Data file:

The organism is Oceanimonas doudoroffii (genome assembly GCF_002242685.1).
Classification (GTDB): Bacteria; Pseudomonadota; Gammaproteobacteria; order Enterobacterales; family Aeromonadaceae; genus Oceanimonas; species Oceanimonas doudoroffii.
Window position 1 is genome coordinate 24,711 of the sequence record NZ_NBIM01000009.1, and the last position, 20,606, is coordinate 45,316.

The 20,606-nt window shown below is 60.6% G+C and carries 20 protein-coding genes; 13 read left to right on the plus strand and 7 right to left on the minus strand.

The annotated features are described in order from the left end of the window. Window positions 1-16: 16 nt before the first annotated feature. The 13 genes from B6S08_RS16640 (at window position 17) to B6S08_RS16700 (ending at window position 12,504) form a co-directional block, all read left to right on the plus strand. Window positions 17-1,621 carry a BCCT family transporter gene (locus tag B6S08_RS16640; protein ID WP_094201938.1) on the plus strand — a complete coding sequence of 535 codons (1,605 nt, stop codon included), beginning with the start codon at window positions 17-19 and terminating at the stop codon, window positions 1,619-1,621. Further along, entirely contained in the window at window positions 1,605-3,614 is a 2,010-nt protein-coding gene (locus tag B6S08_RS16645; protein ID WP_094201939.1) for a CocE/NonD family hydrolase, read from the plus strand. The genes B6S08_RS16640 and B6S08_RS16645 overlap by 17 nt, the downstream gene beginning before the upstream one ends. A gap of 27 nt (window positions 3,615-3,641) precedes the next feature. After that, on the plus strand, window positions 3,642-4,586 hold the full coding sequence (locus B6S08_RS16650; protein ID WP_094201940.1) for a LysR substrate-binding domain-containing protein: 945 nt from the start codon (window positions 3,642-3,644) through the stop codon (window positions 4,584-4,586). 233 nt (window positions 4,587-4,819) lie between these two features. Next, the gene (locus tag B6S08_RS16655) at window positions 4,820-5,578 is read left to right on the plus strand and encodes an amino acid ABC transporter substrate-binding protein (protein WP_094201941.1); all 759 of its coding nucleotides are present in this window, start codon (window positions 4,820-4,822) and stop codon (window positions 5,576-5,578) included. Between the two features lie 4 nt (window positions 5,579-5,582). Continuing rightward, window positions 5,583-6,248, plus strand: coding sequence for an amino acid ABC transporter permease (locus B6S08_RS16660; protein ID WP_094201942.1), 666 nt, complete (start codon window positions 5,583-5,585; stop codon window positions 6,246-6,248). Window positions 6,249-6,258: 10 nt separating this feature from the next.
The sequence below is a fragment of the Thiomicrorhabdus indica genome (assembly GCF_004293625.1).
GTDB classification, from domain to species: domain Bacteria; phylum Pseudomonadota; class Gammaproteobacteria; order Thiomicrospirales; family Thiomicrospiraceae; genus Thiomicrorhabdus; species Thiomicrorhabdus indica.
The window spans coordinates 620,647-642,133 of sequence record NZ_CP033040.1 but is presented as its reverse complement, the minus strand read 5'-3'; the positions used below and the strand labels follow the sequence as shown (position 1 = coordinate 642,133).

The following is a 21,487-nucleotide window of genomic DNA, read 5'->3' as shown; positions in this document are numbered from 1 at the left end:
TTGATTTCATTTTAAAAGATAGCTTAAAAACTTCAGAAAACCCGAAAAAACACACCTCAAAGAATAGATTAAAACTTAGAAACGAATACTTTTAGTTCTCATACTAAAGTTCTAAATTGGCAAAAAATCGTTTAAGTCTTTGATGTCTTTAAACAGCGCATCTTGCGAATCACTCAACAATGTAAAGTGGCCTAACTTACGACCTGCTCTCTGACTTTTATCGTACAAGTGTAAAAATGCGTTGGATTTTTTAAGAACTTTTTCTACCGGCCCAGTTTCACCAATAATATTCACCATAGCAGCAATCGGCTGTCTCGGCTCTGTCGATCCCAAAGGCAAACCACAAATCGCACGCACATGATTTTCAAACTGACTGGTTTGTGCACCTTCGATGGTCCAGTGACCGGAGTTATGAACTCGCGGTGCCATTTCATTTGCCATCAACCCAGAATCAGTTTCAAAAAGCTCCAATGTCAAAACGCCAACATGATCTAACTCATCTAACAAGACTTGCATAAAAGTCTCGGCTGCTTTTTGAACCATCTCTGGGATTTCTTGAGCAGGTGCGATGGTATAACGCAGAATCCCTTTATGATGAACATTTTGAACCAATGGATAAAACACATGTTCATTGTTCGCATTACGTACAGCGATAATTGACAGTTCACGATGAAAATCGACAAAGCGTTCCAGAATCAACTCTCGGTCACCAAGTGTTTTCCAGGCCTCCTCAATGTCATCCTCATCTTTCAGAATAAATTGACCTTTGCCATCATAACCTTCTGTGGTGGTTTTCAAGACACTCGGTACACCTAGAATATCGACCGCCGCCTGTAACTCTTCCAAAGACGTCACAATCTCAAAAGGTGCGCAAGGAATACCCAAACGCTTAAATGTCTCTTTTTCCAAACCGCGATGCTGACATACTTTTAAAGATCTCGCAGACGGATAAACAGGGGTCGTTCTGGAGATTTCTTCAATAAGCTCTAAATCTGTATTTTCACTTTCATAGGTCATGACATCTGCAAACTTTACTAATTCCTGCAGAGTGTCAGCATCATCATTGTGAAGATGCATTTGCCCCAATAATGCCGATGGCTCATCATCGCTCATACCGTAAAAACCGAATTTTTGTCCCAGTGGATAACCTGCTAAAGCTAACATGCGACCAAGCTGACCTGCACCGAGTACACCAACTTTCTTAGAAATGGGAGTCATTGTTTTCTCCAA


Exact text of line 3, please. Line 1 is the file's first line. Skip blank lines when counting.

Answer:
Window position 1 is genome coordinate 24,711 of the sequence record NZ_NBIM01000009.1, and the last position, 20,606, is coordinate 45,316.